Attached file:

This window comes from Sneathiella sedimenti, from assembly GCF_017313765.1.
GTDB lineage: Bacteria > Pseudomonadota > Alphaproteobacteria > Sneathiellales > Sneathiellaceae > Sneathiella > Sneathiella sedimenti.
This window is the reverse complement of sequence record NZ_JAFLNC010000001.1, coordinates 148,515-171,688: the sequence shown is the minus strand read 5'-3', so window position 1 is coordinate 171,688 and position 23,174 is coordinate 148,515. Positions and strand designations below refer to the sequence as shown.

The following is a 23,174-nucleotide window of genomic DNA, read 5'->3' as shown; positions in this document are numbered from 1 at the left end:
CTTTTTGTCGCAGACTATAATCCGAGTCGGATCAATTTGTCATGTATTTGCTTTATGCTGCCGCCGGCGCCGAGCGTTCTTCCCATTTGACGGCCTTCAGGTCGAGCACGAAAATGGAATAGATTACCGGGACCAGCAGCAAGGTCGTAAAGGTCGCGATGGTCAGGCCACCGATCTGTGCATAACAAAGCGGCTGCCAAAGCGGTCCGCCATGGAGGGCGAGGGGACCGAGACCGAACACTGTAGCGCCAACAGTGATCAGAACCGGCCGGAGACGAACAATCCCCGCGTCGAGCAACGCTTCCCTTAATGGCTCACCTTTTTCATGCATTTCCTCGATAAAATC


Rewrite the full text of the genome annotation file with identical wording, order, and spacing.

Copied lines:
This window comes from Sneathiella sedimenti, from assembly GCF_017313765.1.
GTDB lineage: Bacteria > Pseudomonadota > Alphaproteobacteria > Sneathiellales > Sneathiellaceae > Sneathiella > Sneathiella sedimenti.
This window is the reverse complement of sequence record NZ_JAFLNC010000001.1, coordinates 148,515-171,688: the sequence shown is the minus strand read 5'-3', so window position 1 is coordinate 171,688 and position 23,174 is coordinate 148,515. Positions and strand designations below refer to the sequence as shown.

The following is a 23,174-nucleotide window of genomic DNA, read 5'->3' as shown; positions in this document are numbered from 1 at the left end:
CTTTTTGTCGCAGACTATAATCCGAGTCGGATCAATTTGTCATGTATTTGCTTTATGCTGCCGCCGGCGCCGAGCGTTCTTCCCATTTGACGGCCTTCAGGTCGAGCACGAAAATGGAATAGATTACCGGGACCAGCAGCAAGGTCGTAAAGGTCGCGATGGTCAGGCCACCGATCTGTGCATAACAAAGCGGCTGCCAAAGCGGTCCGCCATGGAGGGCGAGGGGACCGAGACCGAACACTGTAGCGCCAACAGTGATCAGAACCGGCCGGAGACGAACAATCCCCGCGTCGAGCAACGCTTCCCTTAATGGCTCACCTTTTTCATGCATTTCCTCGATAAAATC